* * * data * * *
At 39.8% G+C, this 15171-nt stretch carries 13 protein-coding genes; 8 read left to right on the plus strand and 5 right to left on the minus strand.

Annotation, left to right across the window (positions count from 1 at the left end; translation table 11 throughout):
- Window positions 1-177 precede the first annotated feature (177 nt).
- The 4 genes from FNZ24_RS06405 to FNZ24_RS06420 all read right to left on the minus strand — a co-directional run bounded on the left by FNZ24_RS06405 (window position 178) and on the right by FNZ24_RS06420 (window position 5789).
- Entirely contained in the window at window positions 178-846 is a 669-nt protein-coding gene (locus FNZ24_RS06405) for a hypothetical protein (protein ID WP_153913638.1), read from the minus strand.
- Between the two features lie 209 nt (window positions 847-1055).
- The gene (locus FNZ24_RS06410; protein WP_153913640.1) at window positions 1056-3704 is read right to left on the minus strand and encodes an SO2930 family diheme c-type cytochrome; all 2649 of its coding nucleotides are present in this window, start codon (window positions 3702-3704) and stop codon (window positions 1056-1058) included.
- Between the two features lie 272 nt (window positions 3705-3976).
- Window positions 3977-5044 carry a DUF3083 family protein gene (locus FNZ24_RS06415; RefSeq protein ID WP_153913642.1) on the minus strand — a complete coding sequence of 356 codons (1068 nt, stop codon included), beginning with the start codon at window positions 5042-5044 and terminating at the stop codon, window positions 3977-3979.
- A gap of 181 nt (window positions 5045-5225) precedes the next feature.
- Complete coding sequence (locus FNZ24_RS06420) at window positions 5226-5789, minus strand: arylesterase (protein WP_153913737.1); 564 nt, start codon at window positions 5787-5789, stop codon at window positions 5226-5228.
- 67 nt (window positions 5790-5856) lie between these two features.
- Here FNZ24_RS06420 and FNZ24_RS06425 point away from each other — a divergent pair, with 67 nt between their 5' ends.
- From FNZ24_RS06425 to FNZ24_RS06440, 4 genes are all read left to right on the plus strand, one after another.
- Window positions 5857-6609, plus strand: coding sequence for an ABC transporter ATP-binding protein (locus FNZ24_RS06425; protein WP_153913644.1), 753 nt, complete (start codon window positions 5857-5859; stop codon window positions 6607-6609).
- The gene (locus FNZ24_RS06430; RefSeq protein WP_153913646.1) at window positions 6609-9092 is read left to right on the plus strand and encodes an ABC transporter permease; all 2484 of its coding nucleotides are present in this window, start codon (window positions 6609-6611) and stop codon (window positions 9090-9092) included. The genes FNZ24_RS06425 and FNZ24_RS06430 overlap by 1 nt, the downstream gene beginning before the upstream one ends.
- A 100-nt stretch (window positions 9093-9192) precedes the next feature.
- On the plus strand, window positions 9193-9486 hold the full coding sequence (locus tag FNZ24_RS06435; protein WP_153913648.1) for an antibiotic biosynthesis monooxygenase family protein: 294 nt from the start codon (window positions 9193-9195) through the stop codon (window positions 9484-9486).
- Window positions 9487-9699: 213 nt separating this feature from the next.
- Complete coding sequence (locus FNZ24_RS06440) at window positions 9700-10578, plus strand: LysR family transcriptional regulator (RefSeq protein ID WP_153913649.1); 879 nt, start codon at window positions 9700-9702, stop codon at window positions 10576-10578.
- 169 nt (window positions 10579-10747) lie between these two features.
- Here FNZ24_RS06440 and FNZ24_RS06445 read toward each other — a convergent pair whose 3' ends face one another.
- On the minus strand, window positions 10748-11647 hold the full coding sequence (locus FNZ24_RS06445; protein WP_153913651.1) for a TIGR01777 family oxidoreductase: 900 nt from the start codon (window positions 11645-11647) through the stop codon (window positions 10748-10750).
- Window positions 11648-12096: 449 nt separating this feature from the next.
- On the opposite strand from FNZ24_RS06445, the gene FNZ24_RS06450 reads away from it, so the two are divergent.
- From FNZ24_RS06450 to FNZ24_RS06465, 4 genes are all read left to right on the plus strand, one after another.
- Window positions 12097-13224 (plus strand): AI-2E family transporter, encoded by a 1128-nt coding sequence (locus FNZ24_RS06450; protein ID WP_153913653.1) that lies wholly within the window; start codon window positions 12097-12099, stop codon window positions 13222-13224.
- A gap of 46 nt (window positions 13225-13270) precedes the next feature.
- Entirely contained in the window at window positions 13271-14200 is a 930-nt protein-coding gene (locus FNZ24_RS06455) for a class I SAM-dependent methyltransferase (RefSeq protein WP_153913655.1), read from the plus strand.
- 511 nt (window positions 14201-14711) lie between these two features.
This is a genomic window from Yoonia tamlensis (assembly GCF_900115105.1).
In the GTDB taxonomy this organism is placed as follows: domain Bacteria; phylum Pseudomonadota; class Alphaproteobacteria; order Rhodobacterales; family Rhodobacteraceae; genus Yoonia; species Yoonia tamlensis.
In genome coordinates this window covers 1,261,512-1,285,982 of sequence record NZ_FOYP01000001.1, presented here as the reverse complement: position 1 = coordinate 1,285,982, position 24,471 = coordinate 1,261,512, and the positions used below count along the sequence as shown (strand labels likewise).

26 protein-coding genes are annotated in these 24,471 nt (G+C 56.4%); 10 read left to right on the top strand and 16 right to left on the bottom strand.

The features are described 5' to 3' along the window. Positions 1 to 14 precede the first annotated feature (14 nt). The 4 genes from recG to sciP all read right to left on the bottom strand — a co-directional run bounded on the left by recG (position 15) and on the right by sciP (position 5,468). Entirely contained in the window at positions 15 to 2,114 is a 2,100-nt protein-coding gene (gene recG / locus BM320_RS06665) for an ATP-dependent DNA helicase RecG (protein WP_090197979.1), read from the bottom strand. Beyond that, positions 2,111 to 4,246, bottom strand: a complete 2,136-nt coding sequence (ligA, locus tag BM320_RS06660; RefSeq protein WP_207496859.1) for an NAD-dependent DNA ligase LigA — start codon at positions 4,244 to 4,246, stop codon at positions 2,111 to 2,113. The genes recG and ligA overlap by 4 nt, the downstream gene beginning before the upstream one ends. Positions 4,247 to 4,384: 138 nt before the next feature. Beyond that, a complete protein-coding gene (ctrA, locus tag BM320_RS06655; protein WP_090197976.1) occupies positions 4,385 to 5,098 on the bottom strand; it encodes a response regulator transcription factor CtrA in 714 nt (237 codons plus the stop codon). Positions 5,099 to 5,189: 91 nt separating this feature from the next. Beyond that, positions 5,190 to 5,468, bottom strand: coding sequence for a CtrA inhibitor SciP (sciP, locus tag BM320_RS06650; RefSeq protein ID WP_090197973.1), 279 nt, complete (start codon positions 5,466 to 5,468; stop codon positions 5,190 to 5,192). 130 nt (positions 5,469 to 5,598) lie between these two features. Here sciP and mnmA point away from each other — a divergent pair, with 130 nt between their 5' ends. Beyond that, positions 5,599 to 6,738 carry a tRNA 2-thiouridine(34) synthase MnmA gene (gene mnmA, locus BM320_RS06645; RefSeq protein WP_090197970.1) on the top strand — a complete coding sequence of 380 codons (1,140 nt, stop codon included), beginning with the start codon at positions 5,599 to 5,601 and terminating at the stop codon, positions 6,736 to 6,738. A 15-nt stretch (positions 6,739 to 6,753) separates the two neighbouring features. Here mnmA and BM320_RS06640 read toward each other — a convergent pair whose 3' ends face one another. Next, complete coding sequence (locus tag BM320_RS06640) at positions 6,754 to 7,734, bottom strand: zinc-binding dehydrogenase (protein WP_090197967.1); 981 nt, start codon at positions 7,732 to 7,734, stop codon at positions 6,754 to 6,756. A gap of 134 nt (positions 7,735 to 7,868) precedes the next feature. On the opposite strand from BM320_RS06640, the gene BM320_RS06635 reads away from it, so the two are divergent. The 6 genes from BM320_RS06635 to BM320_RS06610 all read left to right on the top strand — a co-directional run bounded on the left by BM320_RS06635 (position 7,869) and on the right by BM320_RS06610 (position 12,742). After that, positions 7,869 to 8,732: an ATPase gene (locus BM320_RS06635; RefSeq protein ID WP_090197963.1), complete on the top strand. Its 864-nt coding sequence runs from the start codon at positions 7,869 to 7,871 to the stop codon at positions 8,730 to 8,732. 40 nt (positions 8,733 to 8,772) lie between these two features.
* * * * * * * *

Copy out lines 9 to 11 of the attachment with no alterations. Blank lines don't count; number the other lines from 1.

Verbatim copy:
- Window positions 3977-5044 carry a DUF3083 family protein gene (locus FNZ24_RS06415; RefSeq protein ID WP_153913642.1) on the minus strand — a complete coding sequence of 356 codons (1068 nt, stop codon included), beginning with the start codon at window positions 5042-5044 and terminating at the stop codon, window positions 3977-3979.
- A gap of 181 nt (window positions 5045-5225) precedes the next feature.
- Complete coding sequence (locus FNZ24_RS06420) at window positions 5226-5789, minus strand: arylesterase (protein WP_153913737.1); 564 nt, start codon at window positions 5787-5789, stop codon at window positions 5226-5228.